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How to Answer the 5 Most Common Questions from a Science Fair Judge


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Part I: 3 Strategies for an Original Science Fair Project

Once the project is done and the backboard is made, it is time for the Science Fair judging to begin.  Some schools include interviews/presentations whereas others do not.  All regional and state fairs require the interview as a key component of judging.  Here is a list of the most common questions asked by science fair judges with examples of good and bad responses:

  1. Where did you get this idea?

This is my favorite question, because more and more students are not learning how to design their own projects.  With the plethora of websites for science fair project ideas, many kids simply get a detailed procedure from a website and follow the directions like a recipe in a cookbook.  Although these projects should get full academic credit, they typically will not win the fair because they lack creativity.

Good answer: Even if you got the idea from a website or book, highlight all the creative aspects of the project’s development.  Describe changes you made and what makes your project unique.

Bad answer: My sister did it last year and won!

  1. What would you do differently next time?

This type of question evaluates your knowledge of experimental design and ability to solve problems.

Good answer:  Recognize that all projects have limitations and you could always have done better if you had more time, more resources, and/or better equipment.  In addition, most experiments would benefit from more replication.

Bad answer:  Nothing, it was perfect.

  1. What would you do next?

With this type of question, the judge is evaluating your intellectual curiosity and knowledge of the scientific process.

Good answer: Realize all science is built on existing science and propose the next logical experiment.  Look at the results you obtained and think about new questions.  Perhaps you would measure a different, but related dependent variable or evaluate a new independent variable.

Bad answer: Nothing, it’s not required next year

  1. Who helped you?

This one sounds like a trick question because you were supposed to do your own project – right? Keep in mind that no scientist works in isolation and even if they did we wouldn’t know about them because they wouldn’t communicate their results.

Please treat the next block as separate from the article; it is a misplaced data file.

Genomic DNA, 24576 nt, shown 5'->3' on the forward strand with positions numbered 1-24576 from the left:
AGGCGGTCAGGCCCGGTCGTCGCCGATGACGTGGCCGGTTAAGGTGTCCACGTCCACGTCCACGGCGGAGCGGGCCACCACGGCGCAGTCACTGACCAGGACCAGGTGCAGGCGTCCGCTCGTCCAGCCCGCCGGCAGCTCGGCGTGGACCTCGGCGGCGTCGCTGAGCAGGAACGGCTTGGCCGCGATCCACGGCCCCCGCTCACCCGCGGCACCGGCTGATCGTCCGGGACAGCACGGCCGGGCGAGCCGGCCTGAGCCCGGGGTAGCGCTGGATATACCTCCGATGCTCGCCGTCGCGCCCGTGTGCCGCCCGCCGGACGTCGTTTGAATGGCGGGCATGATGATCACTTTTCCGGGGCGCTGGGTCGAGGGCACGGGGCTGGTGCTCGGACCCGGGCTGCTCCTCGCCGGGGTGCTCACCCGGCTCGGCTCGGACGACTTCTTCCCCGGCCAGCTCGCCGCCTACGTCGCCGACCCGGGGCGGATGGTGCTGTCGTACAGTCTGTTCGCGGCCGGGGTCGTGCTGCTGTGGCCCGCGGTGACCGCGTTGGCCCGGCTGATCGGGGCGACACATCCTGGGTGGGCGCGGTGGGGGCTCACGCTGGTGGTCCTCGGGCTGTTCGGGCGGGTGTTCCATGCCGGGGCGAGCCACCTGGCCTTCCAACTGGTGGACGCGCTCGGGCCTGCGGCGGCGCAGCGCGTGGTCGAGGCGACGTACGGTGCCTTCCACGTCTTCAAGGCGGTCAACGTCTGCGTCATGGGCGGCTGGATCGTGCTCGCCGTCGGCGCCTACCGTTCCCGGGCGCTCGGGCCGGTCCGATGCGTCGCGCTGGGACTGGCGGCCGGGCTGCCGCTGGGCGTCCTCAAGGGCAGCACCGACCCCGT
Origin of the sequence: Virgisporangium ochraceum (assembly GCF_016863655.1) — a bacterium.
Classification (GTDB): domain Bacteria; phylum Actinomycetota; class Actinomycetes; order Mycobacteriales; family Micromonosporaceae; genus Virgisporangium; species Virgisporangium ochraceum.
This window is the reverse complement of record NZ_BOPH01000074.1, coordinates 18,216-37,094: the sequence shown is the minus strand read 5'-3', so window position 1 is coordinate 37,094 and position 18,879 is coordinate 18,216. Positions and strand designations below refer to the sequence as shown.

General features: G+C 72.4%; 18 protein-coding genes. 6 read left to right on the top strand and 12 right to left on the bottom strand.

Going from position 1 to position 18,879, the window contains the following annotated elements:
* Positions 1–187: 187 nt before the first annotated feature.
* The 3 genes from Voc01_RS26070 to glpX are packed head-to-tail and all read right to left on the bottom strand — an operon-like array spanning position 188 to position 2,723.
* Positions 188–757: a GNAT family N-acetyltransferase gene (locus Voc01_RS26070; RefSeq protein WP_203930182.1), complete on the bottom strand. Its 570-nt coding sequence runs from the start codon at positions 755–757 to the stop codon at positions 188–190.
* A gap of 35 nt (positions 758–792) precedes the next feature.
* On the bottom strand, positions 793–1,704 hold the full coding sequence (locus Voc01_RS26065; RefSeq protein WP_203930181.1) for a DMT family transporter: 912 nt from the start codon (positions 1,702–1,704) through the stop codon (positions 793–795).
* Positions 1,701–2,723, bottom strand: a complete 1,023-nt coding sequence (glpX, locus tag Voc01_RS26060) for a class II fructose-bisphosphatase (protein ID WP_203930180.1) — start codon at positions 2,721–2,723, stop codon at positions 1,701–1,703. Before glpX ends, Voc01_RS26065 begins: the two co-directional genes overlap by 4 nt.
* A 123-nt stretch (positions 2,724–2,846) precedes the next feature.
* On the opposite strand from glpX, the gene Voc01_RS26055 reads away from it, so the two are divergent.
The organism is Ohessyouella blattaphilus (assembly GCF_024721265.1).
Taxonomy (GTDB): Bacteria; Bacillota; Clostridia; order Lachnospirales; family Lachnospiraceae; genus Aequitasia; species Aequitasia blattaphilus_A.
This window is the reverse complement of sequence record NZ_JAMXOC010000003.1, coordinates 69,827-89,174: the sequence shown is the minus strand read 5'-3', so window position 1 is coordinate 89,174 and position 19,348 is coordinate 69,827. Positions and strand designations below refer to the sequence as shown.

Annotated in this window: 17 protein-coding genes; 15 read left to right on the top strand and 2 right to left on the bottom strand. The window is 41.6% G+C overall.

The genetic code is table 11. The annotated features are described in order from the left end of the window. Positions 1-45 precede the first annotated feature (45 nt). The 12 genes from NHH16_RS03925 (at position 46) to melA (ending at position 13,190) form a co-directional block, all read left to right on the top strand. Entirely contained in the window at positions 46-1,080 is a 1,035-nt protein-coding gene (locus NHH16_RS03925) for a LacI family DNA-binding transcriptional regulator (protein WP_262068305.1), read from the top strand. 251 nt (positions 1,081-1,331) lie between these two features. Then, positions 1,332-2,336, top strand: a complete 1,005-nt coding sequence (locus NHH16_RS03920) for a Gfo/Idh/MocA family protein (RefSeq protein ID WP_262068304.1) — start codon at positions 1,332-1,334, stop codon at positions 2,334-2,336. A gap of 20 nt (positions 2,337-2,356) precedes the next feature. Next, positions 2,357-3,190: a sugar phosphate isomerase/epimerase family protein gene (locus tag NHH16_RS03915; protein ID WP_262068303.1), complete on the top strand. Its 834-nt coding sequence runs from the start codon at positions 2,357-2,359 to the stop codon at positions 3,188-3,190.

Good answer: Acknowledge your teachers, mentors, experts, parents, friends, and anyone else that gave you advice, equipment, or assistance including helping find the idea to practicing for your interview.

Bad answer: My mom finished my backboard while I did my history report.

  1. Are your findings significant?

This one is a trick question!  In everyday language people use “significant” to mean “meaningful” or “substantial”, but to a scientist the term “significant” specifically means you conducted a statistical evaluation of your data and found mathematical support for or against your hypothesis. At the elementary school levels, this is well beyond the grade levels.  So, unless you can explain underlying assumptions, type I and type II errors, and p-values, you should not use the term “significant”.  The judge is testing your knowledge of this term.

BUT if the judge asks “Are your findings important?” Then they want to know if you can link your project results to the bigger picture because scientists are generally not as good as they should be at communicating the importance of their work.

Good answer:  Identify the groups of people (farmers, engineers, managers, law makers, etc.) that might benefit from whatever question you tried to answer and describe why they might need to know this information.

Bad answer: Nope.

For more help with science fair projects see http://science-fair-coach.com

 

Maille Lyons About the Author: Maille Lyons is an environmental microbiologist specializing in aquatic bacteria. She has a Bachelor of Science Degree in Biology from the University of Massachusetts (UMD), a Master’s Degree in Biology from University of California, Los Angeles (UCLA), a post-graduate certification in Epidemiology and Biostatistics from Drexel, and a Ph.D. in Oceanography from the University of Connecticut (UCONN). Follow on Twitter @ScienceFairInfo.

The views expressed are those of the author and are not necessarily those of Scientific American.






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